It is a fact of human communication that people evaluate the intelligence of others through the eloquence and persuasiveness of their spoken words, especially people who are illiterate, because they have no access to the written word. A person who has a good command of their language is considered intelligent and wise. Conversely, a person who does not is considered ignorant and not worth listening to. In the Peace Corps, I was assigned to a rural school construction program in the Ecuadorian Amazon and partnered with a highly qualified civil engineer. I had a high school diploma at the time and had no idea how to mix concrete, pour footers, lay cinder block, and keep it all level. For my colleague, this was child’s play. However, at the time, I was bilingual in Spanish, which was the language of the villagers, and my friend and colleague knew almost none. Therefore, he would explain to me in English how to do something, and I would explain it to the locals in fluent Spanish. Every time during that year when the villagers had a problem or wanted advice, they came to me. I lost count of how many times one of them said to me when I asked them why, “I’m coming to you because you are very smart. Your friend is nice, but he’s not very bright.”14 In reality, I was a dunce, a young high school graduate with no idea how to build a school, while my friend was an experienced engineer in his thirties with a master’s degree and a decade of experience in the real world. Yet, they trusted me, came to me with their problems, and thought I was the smart one because I spoke their language. Anthropologists have seen this phenomenon all over the world, especially in primitive cultures and regions of low literacy. As Professor of Anthropological and Comparative Anatomy Mark Henneberg, of the University of Adelaide notes, “when a foreigner tries to communicate with us using an imperfect, broken, version of our language, our impression is that they are not very intelligent.”15 Multiply this effect times every tactical conversation that has taken place with an interpreter in the wars in Iraq and Afghanistan. Basically, they thought we were all stupid, all the time, because we could not speak their language well. In the rare cases where an American taught himself to speak Pashto, like the State Department advisor Carter Malkasian, the effects were nearly miraculous. Everywhere else in Iraq and Afghanistan, except when local tribal elements found it in their interest to cooperate with us anyway, the counterinsurgency effort almost always went sideways. If you cannot communicate effectively, you cannot gain trust and confidence.
The war in Afghanistan will soon enter its 17th year, and the war in Iraq its 14th, yet in its combatant ranks today, the U.S. Army still has virtually no one who can speak Arabic, Pashto, or Dari, despite the fact that a significant number of American service members have already performed five tours of duty in Iraq or Afghanistan. Each of these grueling and dangerous tours involved protracted pre-deployment training in a broad spectrum of combat and life-saving skills—training which collectively accounts for years of their active duty service. Yet, hardly a minute was spent in pre-deployment language training. All of that training in mock villages and mock engagements with “local leaders” (incompetently played by urban expatriate Afghans and Iraqis with no clue how rural Afghans and Iraqis behave because they had never visited the rural areas), was rendered irrelevant on the battlefield in the real world by the almost total lack of ability of U.S. Forces to talk face-to-face with real Afghans and Iraqis. Instead, every day in every engagement, they had their words, intent, meanings and emotions—that were intended to build trust—reduced to meaningless baby-talk by interpreters.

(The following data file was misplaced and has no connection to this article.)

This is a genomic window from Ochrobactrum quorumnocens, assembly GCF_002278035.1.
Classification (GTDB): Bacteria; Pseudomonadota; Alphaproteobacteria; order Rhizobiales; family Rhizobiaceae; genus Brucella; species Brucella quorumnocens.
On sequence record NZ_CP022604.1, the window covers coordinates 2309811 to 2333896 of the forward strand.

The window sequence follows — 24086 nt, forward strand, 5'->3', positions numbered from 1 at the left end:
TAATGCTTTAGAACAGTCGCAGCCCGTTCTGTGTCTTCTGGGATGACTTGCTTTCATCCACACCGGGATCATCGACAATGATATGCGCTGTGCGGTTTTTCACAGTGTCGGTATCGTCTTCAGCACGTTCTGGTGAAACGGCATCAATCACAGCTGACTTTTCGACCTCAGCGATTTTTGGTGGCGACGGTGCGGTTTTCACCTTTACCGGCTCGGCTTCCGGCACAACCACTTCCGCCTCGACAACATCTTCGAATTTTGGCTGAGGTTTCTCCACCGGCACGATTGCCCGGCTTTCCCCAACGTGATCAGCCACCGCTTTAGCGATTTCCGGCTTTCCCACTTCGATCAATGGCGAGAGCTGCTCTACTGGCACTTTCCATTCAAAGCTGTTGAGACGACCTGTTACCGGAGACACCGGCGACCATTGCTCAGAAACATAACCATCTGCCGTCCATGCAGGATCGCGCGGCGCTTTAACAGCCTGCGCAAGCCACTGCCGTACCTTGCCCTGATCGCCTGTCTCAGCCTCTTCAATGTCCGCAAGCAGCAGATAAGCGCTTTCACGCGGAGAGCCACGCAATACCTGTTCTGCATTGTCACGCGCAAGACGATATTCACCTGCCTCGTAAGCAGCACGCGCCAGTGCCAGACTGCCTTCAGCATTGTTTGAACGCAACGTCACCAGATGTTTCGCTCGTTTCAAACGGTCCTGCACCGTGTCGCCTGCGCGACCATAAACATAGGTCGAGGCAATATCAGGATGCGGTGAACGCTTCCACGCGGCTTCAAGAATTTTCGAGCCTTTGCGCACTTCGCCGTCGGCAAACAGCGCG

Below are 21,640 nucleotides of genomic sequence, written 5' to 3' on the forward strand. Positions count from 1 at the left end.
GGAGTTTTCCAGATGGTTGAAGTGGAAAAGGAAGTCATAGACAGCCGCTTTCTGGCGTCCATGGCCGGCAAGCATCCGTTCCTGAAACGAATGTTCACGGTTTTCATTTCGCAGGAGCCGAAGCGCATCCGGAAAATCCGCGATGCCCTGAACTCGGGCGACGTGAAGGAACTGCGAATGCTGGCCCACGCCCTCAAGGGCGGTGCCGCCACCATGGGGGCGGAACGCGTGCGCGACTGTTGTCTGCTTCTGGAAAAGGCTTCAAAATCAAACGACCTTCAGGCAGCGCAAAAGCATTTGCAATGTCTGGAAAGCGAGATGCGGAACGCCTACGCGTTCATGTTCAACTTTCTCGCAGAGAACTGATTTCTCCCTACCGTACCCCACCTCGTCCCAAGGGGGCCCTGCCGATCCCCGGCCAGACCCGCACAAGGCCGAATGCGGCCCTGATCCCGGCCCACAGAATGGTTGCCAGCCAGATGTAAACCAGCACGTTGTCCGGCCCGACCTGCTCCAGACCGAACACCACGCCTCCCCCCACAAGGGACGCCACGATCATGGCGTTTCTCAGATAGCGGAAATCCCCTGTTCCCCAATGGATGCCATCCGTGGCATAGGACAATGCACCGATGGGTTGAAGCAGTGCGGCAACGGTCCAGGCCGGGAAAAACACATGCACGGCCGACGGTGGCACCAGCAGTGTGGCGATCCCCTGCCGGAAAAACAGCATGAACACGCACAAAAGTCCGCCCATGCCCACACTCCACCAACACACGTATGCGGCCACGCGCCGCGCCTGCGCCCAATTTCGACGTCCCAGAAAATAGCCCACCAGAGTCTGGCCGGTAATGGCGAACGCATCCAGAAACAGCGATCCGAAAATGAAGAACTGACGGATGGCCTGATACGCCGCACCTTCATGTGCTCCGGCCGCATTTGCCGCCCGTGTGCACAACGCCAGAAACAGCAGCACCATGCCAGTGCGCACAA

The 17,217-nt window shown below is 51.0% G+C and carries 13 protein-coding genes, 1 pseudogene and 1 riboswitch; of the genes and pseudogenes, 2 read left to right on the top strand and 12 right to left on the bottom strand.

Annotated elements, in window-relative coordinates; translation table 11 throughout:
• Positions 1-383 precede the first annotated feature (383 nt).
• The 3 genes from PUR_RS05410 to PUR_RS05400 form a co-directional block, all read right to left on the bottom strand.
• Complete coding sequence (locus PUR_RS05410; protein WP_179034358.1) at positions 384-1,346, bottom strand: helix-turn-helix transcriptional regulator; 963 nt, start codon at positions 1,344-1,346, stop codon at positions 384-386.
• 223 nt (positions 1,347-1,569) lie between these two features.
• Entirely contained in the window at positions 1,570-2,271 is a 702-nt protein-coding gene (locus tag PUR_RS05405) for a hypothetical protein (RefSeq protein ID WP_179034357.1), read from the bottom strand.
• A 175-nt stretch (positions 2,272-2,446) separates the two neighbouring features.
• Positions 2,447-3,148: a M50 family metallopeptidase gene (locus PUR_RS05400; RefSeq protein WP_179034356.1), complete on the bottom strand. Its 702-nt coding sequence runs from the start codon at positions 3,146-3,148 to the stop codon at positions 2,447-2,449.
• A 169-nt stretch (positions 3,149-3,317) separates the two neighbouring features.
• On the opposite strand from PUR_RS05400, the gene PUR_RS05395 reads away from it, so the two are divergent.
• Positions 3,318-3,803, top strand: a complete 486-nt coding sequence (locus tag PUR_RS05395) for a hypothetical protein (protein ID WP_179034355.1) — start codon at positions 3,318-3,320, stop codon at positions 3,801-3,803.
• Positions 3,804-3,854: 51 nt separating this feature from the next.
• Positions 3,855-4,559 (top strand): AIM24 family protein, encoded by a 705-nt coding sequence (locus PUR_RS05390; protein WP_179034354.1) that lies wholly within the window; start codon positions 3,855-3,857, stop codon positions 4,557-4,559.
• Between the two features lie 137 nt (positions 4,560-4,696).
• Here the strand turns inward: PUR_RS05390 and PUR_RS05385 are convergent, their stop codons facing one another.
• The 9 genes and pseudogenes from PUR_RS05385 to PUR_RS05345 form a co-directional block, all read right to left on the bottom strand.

The facts in this case are pretty simple: Like it or not, foreign internal conflict is the predominant type of war that the U.S. Army will likely be called upon by our political leadership to fight for the foreseeable future. Unlike major international land wars, this type of conflict cannot be won without the ability in every platoon and rifle squad to communicate precisely and eloquently with the local population, with local leaders, and with the military officers and men they are attempting to train and advise. The use of interpreters for this vital communication has been proven beyond any doubt in two wars to be a complete waste of time and money, and it contributed significantly to operational failure across Iraq and Afghanistan.16 I met many generals in Afghanistan who repeated the axiom that you cannot kill your way out of an insurgency, but that is all they ever trained their soldiers to do. How many infantry platoon leaders and company commanders were sent to a year of Pashto or Arabic language training prior to deployment? None. The ability to speak the local language does not ensure victory in a foreign internal conflict, but the lack of it is the handmaiden of defeat. In no small part, the conflicts in Iraq and Afghanistan were lost in translation.
4. See, for example, Alan Knight, The Mexican Revolution: Volume 1: Porfirians, Liberals and Peasants, London, Cambridge University Press, 1986. p. 44; Rebecca Ramilo Ongsotto and Reena R. Ongsotto, Philippine History, Manila, Philippines: Rex Book Store, 2002, p. 119; Ahmad Zayed, “The rise and fall of Egypt’s middle class,” Al Monitor, May 13, 2014, available from www.al-monitor.com/pulse/culture/2014/05/egypt-middle-class-rise-fall.html.
5. Chris W. Johnson, The Paradoxes of Military Risk Assessment: Will the Enterprise Risk Assessment Model, Composite Risk Management and Associated Techniques Provide the Predicted Benefits? Scotland, UK: Glasgow Accident Analysis Group, Department of Computing Science, University of Glasgow, 2008.
6. M. Chris Mason, The Strategic Lessons Unlearned from Vietnam, Iraq, and Afghanistan: Why the ANSF Will Not Hold, and the Implications for the U.S. Army in Afghanistan, Carlisle, PA: Strategic Studies Institute, U.S. Army War College, 2016, available from ssi.armywarcollege.edu/pubs/display.cfm?pubID=1269.
7. Ann Taylor, “DLI during the Vietnam era,” DFIFLC Globe, Special Anniversary Ed., Vol. 35, No. 2, Summer/Fall 2011, p. 15; and H. Wallace Sinaiko, Foreign Language Training: An Investigation of Research and Development for Vietnam, Study S-232, Alexandria, VA: Research and Engineering Support Division, Institute for Defense Analysis, March 1966.
8. Ron Synovitz, “Mistakes By Afghan Translators Endanger Lives, Hamper Antiterrorism Effort,” Radio Free Europe, September 2, 2008, available from https://www.rferl.org/a/Mistakes_By_Translators_Hamper_Afghan_Antiterrorism_Campaign/1195783.html.
10. Matthew Mosk, “Congress Will Explore Charges Of Unqualified Translators In Afghanistan,” ABC News, September 15, 2010, available from abcnews.go.com/Blotter/mission-essential-personnel-congress-explore-charges-unqualified-translators/story?id=11623527.
11. Alex Strick van Linschoten and Felix Kuehn, “Failing to understand Afghanistan,” in Alicia P. Q. Wittmeyer, “What Went Wrong in Afghanistan,” Foreign Policy, March 4, 2013, available from foreignpolicy.com/2013/03/04/what-went-wrong-in-afghanistan/.